The disintegration of the Middle East - Failing Arab states, the Shia-Sunni clash and the implications for Israel
A Debate with Dan Schueftan, Director, The National Security Studies Center, The University of Haifa
Monday, February 17, 2014, 7.00 p.m.
Humboldt Universität zu Berlin, Senatssaal, Unter den Linden 6, 10117 Berlin
Event in German language
The Arab Middle East is falling apart. Iraq, Syria, Libya, Yemen, Sudan and others no longer even have the semblance of nation states (they never really were, in any meaningful sense of the term). Even Egypt, the only major Arab state that always stood out as a solid exception to this rule, is in deep trouble - much better than it would have been under the Muslim Brotherhood, but still hardly sustainable economically and with its regional leadership suspended. Saudi Arabia cannot fill the void. With the bloodier-than-ever Sunni-Shiite rivalry spreading like a brushfire, Iran establishing itself as the major regional power against the background of an incompetent and weak American Administration, the Middle East is even more violent, unstable and unpredictable than it has always been.
For Israel all this is mostly bad news, since it makes its essentially hostile regional environment even more volatile and dangerous, attracting radicals from all over and breading violent desperados. Its international environment is equally unhospitable: most international organizations (notably the UN) are obsessively condemning the Jewish State and the European Union is increasingly unfriendly.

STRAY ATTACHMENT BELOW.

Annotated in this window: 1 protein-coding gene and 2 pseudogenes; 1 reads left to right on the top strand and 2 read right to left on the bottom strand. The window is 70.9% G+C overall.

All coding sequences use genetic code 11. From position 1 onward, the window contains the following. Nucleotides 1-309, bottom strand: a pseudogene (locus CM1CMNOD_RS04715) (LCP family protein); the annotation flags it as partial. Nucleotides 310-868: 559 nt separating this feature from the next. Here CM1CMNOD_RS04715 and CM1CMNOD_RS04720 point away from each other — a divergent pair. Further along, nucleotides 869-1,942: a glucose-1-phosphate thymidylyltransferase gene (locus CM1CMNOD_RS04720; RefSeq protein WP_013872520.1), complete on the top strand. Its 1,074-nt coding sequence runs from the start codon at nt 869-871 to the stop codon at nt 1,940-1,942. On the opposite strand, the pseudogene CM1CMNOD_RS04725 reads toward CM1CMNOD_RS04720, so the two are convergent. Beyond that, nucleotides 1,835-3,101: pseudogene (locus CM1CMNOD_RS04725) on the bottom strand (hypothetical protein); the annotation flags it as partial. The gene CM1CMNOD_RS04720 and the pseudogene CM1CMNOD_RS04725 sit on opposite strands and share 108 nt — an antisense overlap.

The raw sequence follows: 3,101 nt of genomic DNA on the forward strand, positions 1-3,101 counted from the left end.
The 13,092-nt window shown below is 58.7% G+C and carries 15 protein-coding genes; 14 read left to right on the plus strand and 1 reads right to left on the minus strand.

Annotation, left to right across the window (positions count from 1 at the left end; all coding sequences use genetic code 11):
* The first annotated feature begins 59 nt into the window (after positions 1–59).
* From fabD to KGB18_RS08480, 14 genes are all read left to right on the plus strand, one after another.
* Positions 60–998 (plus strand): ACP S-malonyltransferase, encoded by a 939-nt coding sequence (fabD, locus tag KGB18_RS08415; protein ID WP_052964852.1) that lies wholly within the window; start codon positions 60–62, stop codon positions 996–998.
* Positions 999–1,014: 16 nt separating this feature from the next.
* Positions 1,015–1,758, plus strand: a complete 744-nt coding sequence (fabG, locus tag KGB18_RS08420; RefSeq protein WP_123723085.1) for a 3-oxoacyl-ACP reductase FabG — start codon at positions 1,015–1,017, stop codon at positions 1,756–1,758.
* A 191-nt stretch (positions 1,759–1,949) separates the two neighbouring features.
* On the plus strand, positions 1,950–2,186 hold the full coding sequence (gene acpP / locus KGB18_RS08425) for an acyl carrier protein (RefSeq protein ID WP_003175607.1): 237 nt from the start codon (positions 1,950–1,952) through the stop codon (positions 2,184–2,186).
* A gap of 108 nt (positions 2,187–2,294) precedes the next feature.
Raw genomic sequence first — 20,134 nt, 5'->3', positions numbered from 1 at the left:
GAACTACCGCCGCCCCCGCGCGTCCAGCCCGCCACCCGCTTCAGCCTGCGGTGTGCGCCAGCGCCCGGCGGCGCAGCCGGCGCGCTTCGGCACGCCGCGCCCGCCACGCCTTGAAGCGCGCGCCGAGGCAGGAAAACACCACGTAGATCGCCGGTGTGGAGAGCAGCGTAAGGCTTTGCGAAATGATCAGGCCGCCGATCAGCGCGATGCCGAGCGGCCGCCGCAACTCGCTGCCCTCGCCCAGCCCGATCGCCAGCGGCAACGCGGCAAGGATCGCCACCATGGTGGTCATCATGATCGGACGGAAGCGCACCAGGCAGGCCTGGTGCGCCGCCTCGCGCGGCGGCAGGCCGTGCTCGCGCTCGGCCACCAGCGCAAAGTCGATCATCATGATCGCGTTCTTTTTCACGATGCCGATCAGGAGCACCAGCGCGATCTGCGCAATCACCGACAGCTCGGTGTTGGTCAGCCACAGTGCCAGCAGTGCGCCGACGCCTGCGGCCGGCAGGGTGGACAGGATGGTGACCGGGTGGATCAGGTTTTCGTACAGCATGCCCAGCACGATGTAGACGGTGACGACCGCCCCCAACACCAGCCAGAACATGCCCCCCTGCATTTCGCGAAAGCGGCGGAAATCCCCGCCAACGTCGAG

Nevertheless - Israel is well equipped to meet these challenges. Not only is it far from being desperate, it seems to be stronger than ever before. Regionally the new turmoil makes a major war less likely, weakens Israel’s enemies and adversaries and opens up new opportunities of pursuing common interests with Egypt, Saudi Arabia, Jordan and Gulf States. Internationally the partnership with the American people is stronger than ever, regardless of the policies of the Administration. Domestically, regardless of media misrepresentation, the economy is good, the political center is dominant, optimism is high and “Middle East Peace” is rightly perceived as a desirable fantasy rather than a desperately needed precondition for a rewarding life.
Dr. Dan Schueftan is the Director of the National Security Studies Center at the University of Haifa. For the last three decades, he has been a consultant to the Israeli and other governments. He regularly appears in international media. In his influential books, he among others called for the unilateral Israeli disengagement from Gaza.
An event of the MFFB in cooperation with the Deutsch-Israelische Gesellschaft Berlin und Potsdam.